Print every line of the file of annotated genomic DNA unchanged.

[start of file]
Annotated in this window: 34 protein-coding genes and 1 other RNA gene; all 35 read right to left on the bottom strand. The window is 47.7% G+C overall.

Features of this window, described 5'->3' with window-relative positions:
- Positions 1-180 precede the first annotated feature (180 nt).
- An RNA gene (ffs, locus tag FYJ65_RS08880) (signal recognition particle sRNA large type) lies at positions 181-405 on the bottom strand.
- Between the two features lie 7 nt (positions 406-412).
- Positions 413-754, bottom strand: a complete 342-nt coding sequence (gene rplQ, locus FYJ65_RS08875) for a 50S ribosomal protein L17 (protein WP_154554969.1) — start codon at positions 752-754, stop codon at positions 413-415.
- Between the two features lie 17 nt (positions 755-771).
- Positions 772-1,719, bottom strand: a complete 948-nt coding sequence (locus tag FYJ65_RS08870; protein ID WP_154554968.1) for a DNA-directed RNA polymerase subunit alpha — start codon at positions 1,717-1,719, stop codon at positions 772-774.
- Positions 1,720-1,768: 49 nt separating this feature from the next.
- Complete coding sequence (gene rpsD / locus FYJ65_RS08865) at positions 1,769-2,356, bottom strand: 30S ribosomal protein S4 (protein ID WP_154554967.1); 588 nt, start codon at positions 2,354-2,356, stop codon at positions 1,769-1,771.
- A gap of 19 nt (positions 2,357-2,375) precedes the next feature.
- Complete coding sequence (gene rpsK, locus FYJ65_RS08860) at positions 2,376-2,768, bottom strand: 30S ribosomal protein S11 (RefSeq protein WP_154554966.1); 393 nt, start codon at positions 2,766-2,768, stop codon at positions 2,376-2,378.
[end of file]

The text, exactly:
Annotated in this window: 34 protein-coding genes and 1 other RNA gene; all 35 read right to left on the bottom strand. The window is 47.7% G+C overall.

Features of this window, described 5'->3' with window-relative positions:
- Positions 1-180 precede the first annotated feature (180 nt).
- An RNA gene (ffs, locus tag FYJ65_RS08880) (signal recognition particle sRNA large type) lies at positions 181-405 on the bottom strand.
- Between the two features lie 7 nt (positions 406-412).
- Positions 413-754, bottom strand: a complete 342-nt coding sequence (gene rplQ, locus FYJ65_RS08875) for a 50S ribosomal protein L17 (protein WP_154554969.1) — start codon at positions 752-754, stop codon at positions 413-415.
- Between the two features lie 17 nt (positions 755-771).
- Positions 772-1,719, bottom strand: a complete 948-nt coding sequence (locus tag FYJ65_RS08870; protein ID WP_154554968.1) for a DNA-directed RNA polymerase subunit alpha — start codon at positions 1,717-1,719, stop codon at positions 772-774.
- Positions 1,720-1,768: 49 nt separating this feature from the next.
- Complete coding sequence (gene rpsD / locus FYJ65_RS08865) at positions 1,769-2,356, bottom strand: 30S ribosomal protein S4 (protein ID WP_154554967.1); 588 nt, start codon at positions 2,354-2,356, stop codon at positions 1,769-1,771.
- A gap of 19 nt (positions 2,357-2,375) precedes the next feature.
- Complete coding sequence (gene rpsK, locus FYJ65_RS08860) at positions 2,376-2,768, bottom strand: 30S ribosomal protein S11 (RefSeq protein WP_154554966.1); 393 nt, start codon at positions 2,766-2,768, stop codon at positions 2,376-2,378.